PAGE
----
COVID-19 returns to eastern Deir Ezzor amid lack of testing

Crowded scenes at Al-Kasrah Public Hospital in western Deir Ezzor- March 8, 2023 (Al-Kasrah Public Hospital/Facebook)

Crowded scenes at Al-Kasrah Public Hospital in western Deir Ezzor- March 8, 2023 (Al-Kasrah Public Hospital/Facebook)


Deir Ezzor – Obadah al-Sheikh

COVID-19 has re-emerged in the eastern countryside of Deir Ezzor, under the control of the Autonomous Administration of North and East Syria (AANES), according to diagnoses by healthcare workers in the region, amidst the near-total absence of medical services compounded by the deteriorating security situation.

Despite most countries having managed to overcome the risks of COVID-19 during the past two years, and with infections now sometimes no different than common colds due to the spread of vaccines, these risks still persist in eastern Deir Ezzor, where the area’s residents bear the financial burden of treatment within the difficult economic conditions prevailing in Syria.

Twenty-eight-year-old Kawkab al-Abdullah told Enab Baladi that her sister has been infected with COVID-19 for some time and does not have many options to alleviate the virus’s effects, as the treatment costs are high, while public hospitals do not provide any services or medications.

She added that the medications she searched for during the past period were not available at the hospital pharmacy, forcing her to pay around 150,000 Syrian pounds for a set of medications regularly.

The exchange rate of the US dollar surpassed 14,500 Syrian pounds, according to the S-P Today website, which specializes in foreign currency exchange rates.

Lack of medical resources

A physician employed at the Al-Kasrah Hospital, affiliated with the Autonomous Administration in the western countryside of Deir Ezzor, informed Enab Baladi that the hospital receives COVID-19 cases, but the available medical resources are weak, and doctors diagnose cases based on symptoms due to the lack of medical testing equipment.

The physician, who preferred to remain anonymous as he does not have permission to speak to the media, added that many cases were admitted to Al-Kasrah Hospital and diagnosed based on symptoms, while doctors only wrote medical prescriptions due to the unavailability of treatment within public hospitals as well.

According to the physician, the hospital administration has repeatedly requested the Health Committee affiliated with the Autonomous Administration to provide testing equipment and COVID-19 vaccines but has received no response to date.

General shortage of medical supplies

Dr. Bakr al-Sayyid Ahbash, an internal medicine specialist working at his private clinic in the town of al-Saewa in western Deir Ezzor, stated that hospitals and health centers do not provide treatment for some cases due to the unavailability of their specific medications.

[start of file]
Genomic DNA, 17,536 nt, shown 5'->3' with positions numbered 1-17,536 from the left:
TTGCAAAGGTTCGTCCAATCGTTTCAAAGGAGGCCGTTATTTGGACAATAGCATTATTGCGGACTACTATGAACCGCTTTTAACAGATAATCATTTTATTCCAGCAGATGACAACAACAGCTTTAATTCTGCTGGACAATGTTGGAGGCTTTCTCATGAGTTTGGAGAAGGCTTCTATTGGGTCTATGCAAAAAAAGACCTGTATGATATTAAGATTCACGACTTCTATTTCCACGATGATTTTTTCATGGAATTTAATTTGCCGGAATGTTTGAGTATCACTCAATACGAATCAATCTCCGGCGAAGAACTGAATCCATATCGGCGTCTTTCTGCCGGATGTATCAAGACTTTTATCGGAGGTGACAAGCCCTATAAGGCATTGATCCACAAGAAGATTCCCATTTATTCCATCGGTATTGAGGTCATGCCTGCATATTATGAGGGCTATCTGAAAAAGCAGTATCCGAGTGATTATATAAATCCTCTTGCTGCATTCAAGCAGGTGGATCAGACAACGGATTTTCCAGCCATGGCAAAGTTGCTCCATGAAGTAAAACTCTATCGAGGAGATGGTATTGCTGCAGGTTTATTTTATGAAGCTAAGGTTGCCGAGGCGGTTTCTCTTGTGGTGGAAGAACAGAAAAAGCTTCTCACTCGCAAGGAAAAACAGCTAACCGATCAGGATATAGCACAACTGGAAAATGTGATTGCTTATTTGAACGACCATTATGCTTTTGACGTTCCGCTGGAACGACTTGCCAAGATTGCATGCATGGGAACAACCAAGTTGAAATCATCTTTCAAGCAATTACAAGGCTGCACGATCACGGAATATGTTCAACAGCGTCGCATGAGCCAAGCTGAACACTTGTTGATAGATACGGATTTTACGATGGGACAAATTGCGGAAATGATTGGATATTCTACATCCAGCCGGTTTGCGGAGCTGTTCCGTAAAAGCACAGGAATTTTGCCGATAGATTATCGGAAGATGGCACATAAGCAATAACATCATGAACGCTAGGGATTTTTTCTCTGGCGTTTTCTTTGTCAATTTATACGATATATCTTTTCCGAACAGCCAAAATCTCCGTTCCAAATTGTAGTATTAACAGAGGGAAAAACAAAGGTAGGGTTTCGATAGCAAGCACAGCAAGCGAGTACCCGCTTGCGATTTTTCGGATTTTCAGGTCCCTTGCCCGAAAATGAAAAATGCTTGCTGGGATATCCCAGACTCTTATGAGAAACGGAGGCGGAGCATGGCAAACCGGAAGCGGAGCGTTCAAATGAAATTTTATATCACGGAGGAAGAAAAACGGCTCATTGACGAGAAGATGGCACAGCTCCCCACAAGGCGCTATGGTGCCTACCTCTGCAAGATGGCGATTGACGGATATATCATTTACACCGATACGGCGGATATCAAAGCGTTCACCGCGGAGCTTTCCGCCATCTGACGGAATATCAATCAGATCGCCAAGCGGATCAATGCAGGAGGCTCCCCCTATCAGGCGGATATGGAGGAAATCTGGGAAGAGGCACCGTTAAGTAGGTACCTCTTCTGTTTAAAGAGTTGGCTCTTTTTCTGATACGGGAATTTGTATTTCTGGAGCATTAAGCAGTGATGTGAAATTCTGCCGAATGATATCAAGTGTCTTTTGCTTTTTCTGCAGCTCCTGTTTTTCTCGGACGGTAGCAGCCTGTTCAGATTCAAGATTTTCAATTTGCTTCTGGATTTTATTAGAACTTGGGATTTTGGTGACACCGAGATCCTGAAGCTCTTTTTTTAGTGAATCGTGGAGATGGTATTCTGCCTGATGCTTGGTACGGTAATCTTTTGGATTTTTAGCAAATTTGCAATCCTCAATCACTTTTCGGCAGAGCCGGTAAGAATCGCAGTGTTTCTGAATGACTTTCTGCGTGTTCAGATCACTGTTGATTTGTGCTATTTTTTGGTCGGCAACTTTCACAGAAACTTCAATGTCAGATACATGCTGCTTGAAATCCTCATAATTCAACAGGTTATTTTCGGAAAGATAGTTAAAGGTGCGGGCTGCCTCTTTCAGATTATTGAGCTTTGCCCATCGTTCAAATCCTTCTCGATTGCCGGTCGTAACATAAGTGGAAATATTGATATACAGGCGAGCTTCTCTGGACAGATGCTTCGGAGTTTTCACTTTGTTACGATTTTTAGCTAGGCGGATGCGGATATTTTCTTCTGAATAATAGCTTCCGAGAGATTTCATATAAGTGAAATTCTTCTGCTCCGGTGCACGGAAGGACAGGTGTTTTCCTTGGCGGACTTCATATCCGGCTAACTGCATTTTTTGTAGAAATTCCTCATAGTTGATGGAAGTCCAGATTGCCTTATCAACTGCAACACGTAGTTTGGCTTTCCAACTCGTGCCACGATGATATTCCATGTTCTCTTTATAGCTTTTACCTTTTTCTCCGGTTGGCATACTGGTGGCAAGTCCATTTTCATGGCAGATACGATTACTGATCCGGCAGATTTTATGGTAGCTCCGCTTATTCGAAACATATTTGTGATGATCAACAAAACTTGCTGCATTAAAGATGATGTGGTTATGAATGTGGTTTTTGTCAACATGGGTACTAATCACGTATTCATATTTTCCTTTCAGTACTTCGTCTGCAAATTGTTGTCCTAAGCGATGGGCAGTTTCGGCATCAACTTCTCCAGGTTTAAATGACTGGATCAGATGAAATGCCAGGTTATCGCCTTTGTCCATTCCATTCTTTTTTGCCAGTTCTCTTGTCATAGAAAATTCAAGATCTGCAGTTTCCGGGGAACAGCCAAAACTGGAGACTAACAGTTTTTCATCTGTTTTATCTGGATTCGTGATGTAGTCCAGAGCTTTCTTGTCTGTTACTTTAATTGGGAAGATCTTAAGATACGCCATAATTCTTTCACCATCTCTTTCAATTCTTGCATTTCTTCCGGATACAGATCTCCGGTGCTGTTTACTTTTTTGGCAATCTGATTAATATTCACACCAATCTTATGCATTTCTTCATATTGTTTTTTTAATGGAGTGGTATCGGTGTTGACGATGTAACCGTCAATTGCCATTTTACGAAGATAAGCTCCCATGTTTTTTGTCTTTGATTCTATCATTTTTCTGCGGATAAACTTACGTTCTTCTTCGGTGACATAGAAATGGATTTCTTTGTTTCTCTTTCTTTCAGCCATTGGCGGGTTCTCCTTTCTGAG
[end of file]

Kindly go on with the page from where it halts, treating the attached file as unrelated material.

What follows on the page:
He added that the region suffers from a shortage of medications and medical equipment in general due to the lack of funding, leading ultimately to the loss of several medical personnel.

Ahbash had previously mentioned to Enab Baladi that the total number of doctors working in various specialties in the western countryside of Deir Ezzor reached 250 registered doctors with the Autonomous Administration.

He explained that the region not only suffers from a lack of personnel and equipment but also faces a shortage of medications, in addition to problems in some medical laboratories due to the unavailability of testing swabs for virus detection.

The doctor stated that he oversees cases of individuals infected with COVID-19 in the western countryside of Deir Ezzor, some of whom have begun to recover after receiving treatment and home quarantine.

He added that monitoring cases at home has become the only solution to mitigate the virus spread in the area where medical facilities are scarce.

Turning to pharmacists

Suleiman, a pharmacist in the city of al-Busayrah in the eastern countryside of Deir Ezzor, who preferred to withhold his full name for security reasons, told Enab Baladi that the virus has recently spread to a limited extent among the area’s residents, in addition to severe influenza cases requiring multiple prescriptions beyond those for regular flu.

He added that the prevalent treatment for those infected with influenza or COVID-19 in the area is administered through intravenous antibiotic injections, while no COVID-19 vaccines are available in the region.

He noted that some cases may require ten intermittent injections of anti-inflammatory agents in addition to fever-reducing medications.

During the COVID-19 pandemic that swept through the world between 2020 and 2021, the eastern countryside of Deir Ezzor was almost devoid of active health centers, according to activists from the area who spoke to Enab Baladi at the time, and assistance for the infected was limited to volunteer teams or personal efforts by some residents.


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